DOI: 10.1109/iwcim.2016.7801180

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2015 Journal article Open Access OPEN

A non-stationary density model to separate overlapped texts in degraded documents
Tonazzini A., Savino P., Salerno E.
We address the problem of the removal of a text superimposed to a more important one, in a document image, considering the two instances of canceling back-to-front interferences from recto and verso images of archival documents and of recovering the erased text in palimpsests from multispectral images. Both problems are approached through a model where the ideal images of the two texts are considered as individual source patterns, mixed through some parametric operator. To cope with occlusions, ink saturation, and space variability of the mixing operator, a data model for this problem should be nonlinear and space variant. Here, we show that if a pointwise non-stationarity is allowed, a linear model can compensate for the lack of a suitable nonlinearity and for other modeling errors.Source: Signal, image and video processing (Print) 9 (2015): 155–164. doi:10.1007/s11760-014-0735-3
DOI: 10.1007/s11760-014-0735-3

See at: link.springer.com Open Access | Signal Image and Video Processing Open Access | ISTI Repository Open Access | CNR ExploRA Open Access | Signal Image and Video Processing Restricted | Signal Image and Video Processing Restricted | Signal Image and Video Processing Restricted | Signal Image and Video Processing Restricted | Signal Image and Video Processing Restricted | Signal Image and Video Processing Restricted | Signal Image and Video Processing Restricted


2015 Contribution to conference Open Access OPEN

Integrating optical imaging and digital processing for nondestructive diagnosis of artifacts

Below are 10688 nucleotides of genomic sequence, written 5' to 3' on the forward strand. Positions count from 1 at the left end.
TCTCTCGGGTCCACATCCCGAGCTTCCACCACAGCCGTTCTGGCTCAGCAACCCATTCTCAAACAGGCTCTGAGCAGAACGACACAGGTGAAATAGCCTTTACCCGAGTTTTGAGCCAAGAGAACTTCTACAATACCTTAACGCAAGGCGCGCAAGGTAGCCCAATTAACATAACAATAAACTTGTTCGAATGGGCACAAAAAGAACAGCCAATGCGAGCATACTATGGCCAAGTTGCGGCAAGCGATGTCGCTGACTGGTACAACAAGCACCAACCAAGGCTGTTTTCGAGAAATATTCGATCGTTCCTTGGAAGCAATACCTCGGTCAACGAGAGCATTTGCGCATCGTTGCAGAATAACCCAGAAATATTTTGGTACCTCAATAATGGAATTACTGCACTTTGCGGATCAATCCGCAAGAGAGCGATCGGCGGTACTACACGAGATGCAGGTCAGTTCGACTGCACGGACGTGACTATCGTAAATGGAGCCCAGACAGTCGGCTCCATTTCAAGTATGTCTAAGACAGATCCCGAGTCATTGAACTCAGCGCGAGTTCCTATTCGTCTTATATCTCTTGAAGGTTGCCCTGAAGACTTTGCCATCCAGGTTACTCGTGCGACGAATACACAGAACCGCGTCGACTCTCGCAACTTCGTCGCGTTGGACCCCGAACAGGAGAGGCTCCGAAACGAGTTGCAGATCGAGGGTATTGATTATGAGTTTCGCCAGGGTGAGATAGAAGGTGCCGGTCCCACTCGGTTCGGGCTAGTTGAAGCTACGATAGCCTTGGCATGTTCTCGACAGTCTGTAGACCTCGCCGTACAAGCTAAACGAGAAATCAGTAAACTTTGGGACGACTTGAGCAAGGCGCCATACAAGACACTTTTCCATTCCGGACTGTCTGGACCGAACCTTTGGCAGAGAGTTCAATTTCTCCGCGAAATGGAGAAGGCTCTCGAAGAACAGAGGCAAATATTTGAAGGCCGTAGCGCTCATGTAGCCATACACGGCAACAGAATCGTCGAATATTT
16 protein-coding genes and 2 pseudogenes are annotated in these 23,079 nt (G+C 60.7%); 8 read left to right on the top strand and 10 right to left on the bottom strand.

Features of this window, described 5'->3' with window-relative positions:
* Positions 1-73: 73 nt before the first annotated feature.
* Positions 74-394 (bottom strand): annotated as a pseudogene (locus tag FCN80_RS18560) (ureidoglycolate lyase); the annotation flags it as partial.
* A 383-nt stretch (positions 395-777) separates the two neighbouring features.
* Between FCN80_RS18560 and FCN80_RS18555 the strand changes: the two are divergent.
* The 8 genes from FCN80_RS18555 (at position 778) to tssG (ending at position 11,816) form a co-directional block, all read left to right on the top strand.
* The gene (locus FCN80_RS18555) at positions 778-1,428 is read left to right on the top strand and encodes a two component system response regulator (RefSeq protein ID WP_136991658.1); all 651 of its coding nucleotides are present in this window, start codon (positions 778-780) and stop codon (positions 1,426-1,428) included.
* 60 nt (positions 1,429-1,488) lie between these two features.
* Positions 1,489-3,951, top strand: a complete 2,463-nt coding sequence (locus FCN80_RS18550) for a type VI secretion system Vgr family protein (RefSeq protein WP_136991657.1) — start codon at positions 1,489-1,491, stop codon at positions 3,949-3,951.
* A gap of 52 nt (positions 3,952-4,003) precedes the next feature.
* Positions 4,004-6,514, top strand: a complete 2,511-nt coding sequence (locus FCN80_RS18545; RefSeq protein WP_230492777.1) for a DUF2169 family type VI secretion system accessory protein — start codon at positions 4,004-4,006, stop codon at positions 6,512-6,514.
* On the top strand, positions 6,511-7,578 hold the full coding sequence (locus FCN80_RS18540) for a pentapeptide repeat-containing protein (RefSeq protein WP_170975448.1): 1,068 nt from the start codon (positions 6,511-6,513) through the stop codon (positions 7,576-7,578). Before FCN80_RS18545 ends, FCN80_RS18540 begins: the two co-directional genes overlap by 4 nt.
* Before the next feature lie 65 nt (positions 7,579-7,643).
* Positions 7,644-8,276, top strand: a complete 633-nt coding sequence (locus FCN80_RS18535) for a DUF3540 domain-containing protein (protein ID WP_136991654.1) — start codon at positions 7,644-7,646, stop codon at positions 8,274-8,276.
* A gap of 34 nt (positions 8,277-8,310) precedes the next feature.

Console E., Tonazzini A., Salerno E., Savino P., Bruno F.
Optical imaging is one of the less expensive and less invasive techniques to capture information from tangible cultural heritage. An additional advantage is that it is faster than many other methods, providing comprehensive maps of the quantities under study in just one or a few steps. More specialized techniques, such as chemical analysis or spectroscopy, are capable of much more accurate and reliable measurements; on the one hand, however, these pointwise techniques often need a panoramic pre-diagnostics to find the areas of interest; on the other hand, diversity imaging complemented by appropriate processing techniques is often able to extract information that can well provide for the diagnostic needs at hand. In this presentation 3D and multispectral imaging are treated, since 3D spatial and spectral data allow us to extract information on the conservation, the structure and the composition of the object studied. Moreover, details that are invisible to the naked eye can emerge without damaging the object. For example, IR light can penetrate the surfaces, thus revealing invisible details such as pentimentos, sinopias or underdrawings in paintings. Also, by IR light we can distinguish different materials, such as iron- and carbon-based inks in ancient documents, or reveal the presence of biological or non-biological contaminants. As another example, an UV-fluorescence image can discriminate between apparently similar pigments, thus helping the historical and critical study of the artifact. 3D imaging, finally, allows us to study an object through its digital model, thus determining its deformation, the presence of flaws or cracks, and other features. Many of the possibilities mentioned are now long established [1]. What is relatively new in cultural heritage conservation is the integrated use of all the available channels together, to extract information patterns that are not detectable in any of the channels if analyzed alone. To this end, we have been studying and employing a number of processing algorithms that are capable of transforming the "color" layers in the raw image to coherent "information" layers in the processed output, sometimes with the help of the associated 3D information [2]. These algorithms range from the necessary multiple spatial colocation, through simple color space manipulation, to sophisticated statistical procedures applied to both the spectral and the spatial features of the input image. We also built an integrated 3D-multispectral capture system [3]. In this presentation, we describe this system and the numerical procedures we have been using in several applications, and report the results obtained in some real case studies.Source: TECHNART 2015 - Non-destructive and microanalytical techniques in art and cultural heritage, Catania, Italy, 27-30 April 2015